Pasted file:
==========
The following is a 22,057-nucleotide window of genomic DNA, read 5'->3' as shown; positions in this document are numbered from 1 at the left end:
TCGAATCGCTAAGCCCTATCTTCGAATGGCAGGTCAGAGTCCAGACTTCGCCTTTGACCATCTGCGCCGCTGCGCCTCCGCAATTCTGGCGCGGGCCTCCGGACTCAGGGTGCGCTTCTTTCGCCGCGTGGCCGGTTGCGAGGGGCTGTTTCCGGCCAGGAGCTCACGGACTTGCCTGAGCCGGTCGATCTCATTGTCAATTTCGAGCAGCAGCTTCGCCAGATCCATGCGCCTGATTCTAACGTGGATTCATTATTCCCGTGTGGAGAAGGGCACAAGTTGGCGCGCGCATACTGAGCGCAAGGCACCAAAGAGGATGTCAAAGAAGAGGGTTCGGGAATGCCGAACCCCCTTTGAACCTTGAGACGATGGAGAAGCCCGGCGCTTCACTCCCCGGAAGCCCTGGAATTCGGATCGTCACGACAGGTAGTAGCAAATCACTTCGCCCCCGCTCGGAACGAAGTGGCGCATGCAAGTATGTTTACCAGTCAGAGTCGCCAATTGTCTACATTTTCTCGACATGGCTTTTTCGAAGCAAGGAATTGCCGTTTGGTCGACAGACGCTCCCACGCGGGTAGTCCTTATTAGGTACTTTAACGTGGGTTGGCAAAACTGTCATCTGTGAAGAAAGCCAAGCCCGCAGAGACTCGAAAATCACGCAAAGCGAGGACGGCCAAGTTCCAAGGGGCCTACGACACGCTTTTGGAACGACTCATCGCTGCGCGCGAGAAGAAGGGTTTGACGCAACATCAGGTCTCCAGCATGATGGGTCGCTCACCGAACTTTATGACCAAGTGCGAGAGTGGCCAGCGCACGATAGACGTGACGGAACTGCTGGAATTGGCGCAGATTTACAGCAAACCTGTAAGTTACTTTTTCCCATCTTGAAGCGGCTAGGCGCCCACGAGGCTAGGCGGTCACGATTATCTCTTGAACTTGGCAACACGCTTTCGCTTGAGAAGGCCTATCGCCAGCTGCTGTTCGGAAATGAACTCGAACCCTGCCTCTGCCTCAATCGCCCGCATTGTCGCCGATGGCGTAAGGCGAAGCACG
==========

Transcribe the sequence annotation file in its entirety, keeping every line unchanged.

The following is a 22,057-nucleotide window of genomic DNA, read 5'->3' as shown; positions in this document are numbered from 1 at the left end:
TCGAATCGCTAAGCCCTATCTTCGAATGGCAGGTCAGAGTCCAGACTTCGCCTTTGACCATCTGCGCCGCTGCGCCTCCGCAATTCTGGCGCGGGCCTCCGGACTCAGGGTGCGCTTCTTTCGCCGCGTGGCCGGTTGCGAGGGGCTGTTTCCGGCCAGGAGCTCACGGACTTGCCTGAGCCGGTCGATCTCATTGTCAATTTCGAGCAGCAGCTTCGCCAGATCCATGCGCCTGATTCTAACGTGGATTCATTATTCCCGTGTGGAGAAGGGCACAAGTTGGCGCGCGCATACTGAGCGCAAGGCACCAAAGAGGATGTCAAAGAAGAGGGTTCGGGAATGCCGAACCCCCTTTGAACCTTGAGACGATGGAGAAGCCCGGCGCTTCACTCCCCGGAAGCCCTGGAATTCGGATCGTCACGACAGGTAGTAGCAAATCACTTCGCCCCCGCTCGGAACGAAGTGGCGCATGCAAGTATGTTTACCAGTCAGAGTCGCCAATTGTCTACATTTTCTCGACATGGCTTTTTCGAAGCAAGGAATTGCCGTTTGGTCGACAGACGCTCCCACGCGGGTAGTCCTTATTAGGTACTTTAACGTGGGTTGGCAAAACTGTCATCTGTGAAGAAAGCCAAGCCCGCAGAGACTCGAAAATCACGCAAAGCGAGGACGGCCAAGTTCCAAGGGGCCTACGACACGCTTTTGGAACGACTCATCGCTGCGCGCGAGAAGAAGGGTTTGACGCAACATCAGGTCTCCAGCATGATGGGTCGCTCACCGAACTTTATGACCAAGTGCGAGAGTGGCCAGCGCACGATAGACGTGACGGAACTGCTGGAATTGGCGCAGATTTACAGCAAACCTGTAAGTTACTTTTTCCCATCTTGAAGCGGCTAGGCGCCCACGAGGCTAGGCGGTCACGATTATCTCTTGAACTTGGCAACACGCTTTCGCTTGAGAAGGCCTATCGCCAGCTGCTGTTCGGAAATGAACTCGAACCCTGCCTCTGCCTCAATCGCCCGCATTGTCGCCGATGGCGTAAGGCGAAGCACG